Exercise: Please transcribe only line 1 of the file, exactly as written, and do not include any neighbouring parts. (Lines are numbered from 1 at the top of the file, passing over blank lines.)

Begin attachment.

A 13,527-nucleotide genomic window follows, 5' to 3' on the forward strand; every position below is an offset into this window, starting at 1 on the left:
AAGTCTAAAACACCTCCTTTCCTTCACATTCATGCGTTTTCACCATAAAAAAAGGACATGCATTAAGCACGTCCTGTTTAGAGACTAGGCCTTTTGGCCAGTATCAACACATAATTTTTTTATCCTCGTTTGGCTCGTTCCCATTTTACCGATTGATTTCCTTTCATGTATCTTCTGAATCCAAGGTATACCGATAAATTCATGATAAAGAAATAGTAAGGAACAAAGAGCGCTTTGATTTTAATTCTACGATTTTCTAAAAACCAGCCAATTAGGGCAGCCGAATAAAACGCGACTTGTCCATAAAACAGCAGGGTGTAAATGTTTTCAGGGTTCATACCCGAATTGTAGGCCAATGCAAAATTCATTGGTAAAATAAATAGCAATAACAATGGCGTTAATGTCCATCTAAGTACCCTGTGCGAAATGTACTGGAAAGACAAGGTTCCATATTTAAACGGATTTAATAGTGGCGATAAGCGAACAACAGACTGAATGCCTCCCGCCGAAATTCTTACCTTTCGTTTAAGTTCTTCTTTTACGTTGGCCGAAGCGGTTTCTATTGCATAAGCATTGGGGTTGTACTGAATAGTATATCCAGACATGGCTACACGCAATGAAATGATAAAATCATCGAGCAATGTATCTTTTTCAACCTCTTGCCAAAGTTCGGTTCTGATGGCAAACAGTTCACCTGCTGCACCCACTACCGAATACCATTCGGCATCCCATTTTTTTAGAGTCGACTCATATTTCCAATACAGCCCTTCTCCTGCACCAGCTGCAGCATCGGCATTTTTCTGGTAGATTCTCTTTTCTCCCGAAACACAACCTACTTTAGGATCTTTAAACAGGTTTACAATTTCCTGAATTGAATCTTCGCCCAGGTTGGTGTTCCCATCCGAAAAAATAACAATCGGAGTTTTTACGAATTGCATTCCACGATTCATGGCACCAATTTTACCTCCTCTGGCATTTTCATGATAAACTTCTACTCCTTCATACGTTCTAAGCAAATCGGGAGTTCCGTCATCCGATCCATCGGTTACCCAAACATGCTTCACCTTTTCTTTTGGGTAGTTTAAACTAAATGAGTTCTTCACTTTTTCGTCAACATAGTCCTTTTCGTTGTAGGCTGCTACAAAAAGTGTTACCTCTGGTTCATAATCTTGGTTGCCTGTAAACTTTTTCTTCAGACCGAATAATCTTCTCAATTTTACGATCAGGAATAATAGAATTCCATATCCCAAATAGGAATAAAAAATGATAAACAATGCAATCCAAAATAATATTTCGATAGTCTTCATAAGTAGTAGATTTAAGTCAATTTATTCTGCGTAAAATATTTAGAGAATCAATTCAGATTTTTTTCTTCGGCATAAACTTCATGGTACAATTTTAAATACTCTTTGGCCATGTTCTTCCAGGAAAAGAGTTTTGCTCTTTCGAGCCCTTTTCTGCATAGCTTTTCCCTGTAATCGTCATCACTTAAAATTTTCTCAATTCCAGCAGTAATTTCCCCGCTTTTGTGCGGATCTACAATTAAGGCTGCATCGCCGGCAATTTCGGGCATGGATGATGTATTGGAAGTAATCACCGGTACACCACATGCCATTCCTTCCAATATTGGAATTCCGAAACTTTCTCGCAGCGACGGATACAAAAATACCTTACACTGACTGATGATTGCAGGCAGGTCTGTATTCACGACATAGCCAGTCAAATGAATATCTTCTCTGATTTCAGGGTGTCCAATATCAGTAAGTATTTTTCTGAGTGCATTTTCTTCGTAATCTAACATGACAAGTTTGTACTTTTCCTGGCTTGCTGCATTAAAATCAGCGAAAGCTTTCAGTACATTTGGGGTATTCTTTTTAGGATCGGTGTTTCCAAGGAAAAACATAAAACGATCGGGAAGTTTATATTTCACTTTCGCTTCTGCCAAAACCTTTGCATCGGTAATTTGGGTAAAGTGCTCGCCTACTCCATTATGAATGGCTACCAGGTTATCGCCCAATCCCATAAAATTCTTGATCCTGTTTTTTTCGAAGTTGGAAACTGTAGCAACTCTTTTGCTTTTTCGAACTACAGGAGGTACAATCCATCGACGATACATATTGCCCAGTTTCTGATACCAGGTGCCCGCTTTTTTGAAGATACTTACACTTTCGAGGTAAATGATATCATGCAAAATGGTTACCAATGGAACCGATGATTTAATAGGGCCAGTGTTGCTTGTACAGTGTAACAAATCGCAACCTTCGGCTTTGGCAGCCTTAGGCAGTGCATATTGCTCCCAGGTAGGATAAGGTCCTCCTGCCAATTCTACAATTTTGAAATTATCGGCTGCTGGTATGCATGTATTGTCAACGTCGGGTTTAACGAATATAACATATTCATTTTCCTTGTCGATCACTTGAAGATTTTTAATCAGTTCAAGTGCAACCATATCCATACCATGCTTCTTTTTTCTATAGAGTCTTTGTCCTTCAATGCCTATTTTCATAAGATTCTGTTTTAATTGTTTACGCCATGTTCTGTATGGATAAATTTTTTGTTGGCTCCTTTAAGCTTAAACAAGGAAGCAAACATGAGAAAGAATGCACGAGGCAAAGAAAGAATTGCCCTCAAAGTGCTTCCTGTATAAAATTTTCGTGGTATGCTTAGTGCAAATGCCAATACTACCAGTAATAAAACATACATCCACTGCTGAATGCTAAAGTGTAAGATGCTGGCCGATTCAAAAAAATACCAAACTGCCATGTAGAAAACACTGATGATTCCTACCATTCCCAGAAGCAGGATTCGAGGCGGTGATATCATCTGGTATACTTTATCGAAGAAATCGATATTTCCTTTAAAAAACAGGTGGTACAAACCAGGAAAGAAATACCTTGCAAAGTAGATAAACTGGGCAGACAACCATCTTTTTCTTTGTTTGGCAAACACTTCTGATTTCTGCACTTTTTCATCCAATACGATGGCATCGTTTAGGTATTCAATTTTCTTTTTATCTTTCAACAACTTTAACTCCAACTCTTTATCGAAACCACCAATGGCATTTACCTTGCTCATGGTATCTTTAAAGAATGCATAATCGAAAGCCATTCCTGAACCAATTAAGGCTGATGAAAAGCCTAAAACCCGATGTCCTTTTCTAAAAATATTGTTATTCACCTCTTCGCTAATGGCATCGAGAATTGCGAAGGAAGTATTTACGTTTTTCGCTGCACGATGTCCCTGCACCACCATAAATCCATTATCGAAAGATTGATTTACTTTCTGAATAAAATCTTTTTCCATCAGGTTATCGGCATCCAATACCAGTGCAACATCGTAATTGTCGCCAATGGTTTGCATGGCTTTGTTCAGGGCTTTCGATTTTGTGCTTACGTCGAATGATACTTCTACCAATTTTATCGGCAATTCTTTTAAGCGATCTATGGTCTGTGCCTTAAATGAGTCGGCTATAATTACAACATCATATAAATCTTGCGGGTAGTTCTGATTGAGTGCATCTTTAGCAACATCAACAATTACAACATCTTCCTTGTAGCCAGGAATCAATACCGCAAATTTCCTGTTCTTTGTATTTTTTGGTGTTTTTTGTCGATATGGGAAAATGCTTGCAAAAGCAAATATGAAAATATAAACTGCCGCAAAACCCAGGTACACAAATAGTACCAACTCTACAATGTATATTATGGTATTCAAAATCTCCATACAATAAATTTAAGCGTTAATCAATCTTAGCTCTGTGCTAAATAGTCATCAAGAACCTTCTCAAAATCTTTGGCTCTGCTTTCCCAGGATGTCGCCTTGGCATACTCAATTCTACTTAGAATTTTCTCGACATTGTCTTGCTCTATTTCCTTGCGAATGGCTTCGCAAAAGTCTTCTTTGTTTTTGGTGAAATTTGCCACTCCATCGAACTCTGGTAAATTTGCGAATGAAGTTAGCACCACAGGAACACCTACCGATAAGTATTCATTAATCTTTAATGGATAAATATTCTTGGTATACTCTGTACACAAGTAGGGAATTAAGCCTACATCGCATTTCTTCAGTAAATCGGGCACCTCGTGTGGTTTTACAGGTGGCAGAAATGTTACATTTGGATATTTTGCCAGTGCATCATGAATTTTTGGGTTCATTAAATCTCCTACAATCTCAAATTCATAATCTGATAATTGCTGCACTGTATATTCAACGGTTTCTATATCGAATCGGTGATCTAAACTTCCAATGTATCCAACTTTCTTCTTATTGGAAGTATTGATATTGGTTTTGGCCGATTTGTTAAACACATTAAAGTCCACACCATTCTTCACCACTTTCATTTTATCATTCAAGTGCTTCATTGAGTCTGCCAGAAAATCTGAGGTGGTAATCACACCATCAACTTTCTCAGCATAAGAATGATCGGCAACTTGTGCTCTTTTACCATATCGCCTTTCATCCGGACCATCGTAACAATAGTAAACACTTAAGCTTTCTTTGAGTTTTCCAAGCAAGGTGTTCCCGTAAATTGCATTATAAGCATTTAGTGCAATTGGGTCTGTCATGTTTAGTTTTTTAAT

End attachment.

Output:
A 13,527-nucleotide genomic window follows, 5' to 3' on the forward strand; every position below is an offset into this window, starting at 1 on the left: